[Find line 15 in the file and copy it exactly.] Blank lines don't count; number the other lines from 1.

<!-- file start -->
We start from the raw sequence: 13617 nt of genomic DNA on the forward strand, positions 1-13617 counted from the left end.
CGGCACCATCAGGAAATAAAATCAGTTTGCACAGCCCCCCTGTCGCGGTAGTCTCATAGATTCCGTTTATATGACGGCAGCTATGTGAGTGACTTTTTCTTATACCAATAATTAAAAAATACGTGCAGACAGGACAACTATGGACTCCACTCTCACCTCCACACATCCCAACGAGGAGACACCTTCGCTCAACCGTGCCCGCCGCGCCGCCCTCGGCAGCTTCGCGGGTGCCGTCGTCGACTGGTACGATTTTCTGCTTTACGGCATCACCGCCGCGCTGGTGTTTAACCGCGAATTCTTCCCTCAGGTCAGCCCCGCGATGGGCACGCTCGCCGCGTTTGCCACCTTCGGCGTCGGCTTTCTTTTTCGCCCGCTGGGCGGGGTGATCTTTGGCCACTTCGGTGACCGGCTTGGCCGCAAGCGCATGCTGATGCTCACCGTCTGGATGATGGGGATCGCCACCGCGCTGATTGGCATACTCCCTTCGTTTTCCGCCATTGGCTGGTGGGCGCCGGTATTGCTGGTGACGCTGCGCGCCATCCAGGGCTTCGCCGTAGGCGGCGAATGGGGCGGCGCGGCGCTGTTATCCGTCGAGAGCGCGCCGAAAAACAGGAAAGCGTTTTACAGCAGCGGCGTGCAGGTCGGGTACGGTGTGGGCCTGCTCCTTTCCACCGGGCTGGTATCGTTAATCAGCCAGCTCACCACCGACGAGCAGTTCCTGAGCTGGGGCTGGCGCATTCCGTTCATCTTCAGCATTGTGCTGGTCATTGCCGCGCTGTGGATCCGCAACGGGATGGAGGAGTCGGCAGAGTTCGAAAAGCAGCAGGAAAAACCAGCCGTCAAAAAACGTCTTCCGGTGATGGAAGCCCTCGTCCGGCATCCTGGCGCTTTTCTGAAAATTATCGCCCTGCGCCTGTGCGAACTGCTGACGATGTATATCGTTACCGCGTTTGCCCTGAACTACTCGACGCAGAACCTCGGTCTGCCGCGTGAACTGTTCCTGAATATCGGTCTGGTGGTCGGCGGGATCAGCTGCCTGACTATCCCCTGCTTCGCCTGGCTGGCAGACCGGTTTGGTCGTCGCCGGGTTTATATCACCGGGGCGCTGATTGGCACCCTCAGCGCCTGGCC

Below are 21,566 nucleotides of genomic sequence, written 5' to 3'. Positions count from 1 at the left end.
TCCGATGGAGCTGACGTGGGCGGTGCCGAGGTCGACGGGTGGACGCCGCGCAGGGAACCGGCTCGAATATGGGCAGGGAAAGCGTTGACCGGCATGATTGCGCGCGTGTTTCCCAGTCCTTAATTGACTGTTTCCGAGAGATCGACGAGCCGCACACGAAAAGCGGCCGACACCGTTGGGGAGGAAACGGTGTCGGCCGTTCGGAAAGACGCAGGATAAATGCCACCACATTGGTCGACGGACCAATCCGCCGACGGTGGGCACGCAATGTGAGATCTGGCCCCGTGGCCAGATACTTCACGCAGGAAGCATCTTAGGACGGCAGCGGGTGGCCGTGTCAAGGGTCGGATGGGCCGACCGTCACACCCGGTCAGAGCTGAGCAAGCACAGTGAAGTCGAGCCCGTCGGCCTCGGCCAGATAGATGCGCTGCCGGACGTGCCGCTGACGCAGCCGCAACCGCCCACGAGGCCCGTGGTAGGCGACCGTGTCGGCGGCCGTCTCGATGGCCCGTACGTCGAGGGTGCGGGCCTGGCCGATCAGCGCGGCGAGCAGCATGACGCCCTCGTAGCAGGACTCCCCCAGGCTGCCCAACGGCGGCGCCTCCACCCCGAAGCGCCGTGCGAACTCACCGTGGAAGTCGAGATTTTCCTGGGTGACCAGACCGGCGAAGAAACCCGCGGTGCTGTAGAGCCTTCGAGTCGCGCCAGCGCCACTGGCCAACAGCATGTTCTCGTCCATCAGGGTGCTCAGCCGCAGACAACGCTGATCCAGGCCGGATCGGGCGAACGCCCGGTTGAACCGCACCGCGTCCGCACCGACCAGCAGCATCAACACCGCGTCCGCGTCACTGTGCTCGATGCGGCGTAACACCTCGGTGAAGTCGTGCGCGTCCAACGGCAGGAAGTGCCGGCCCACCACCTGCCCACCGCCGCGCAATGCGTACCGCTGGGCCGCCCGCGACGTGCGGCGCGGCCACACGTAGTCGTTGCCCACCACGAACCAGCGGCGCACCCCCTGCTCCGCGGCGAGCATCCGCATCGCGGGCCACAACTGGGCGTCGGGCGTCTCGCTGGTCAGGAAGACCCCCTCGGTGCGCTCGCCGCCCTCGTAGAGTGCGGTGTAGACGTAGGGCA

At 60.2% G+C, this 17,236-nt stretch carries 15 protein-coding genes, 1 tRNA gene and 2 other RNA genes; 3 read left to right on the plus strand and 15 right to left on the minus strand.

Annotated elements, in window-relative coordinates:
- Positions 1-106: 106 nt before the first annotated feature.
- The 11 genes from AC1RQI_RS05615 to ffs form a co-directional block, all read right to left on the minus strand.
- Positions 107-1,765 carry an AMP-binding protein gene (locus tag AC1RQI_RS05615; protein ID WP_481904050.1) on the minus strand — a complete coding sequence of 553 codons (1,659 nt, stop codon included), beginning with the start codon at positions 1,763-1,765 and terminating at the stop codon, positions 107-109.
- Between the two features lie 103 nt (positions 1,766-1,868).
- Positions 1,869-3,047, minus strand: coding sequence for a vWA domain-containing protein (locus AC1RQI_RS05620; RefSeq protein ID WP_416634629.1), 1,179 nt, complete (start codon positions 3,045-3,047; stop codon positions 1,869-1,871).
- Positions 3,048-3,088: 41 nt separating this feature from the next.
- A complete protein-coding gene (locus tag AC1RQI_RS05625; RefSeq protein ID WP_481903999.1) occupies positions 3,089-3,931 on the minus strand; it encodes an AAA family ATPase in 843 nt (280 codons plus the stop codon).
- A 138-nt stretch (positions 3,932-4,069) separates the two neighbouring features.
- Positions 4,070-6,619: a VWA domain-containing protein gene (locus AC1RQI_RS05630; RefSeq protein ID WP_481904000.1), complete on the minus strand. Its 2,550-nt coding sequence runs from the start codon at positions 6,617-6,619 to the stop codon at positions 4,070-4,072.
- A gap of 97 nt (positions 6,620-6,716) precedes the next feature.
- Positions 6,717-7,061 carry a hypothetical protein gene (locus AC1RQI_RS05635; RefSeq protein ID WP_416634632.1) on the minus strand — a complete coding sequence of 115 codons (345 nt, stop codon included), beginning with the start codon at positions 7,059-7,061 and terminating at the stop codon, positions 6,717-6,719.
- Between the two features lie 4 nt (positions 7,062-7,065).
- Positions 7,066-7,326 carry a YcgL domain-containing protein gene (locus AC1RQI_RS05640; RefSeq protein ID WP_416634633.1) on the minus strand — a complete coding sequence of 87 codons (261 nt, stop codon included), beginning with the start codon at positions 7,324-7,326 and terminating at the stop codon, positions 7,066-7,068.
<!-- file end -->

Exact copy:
- Positions 4,070-6,619: a VWA domain-containing protein gene (locus AC1RQI_RS05630; RefSeq protein ID WP_481904000.1), complete on the minus strand. Its 2,550-nt coding sequence runs from the start codon at positions 6,617-6,619 to the stop codon at positions 4,070-4,072.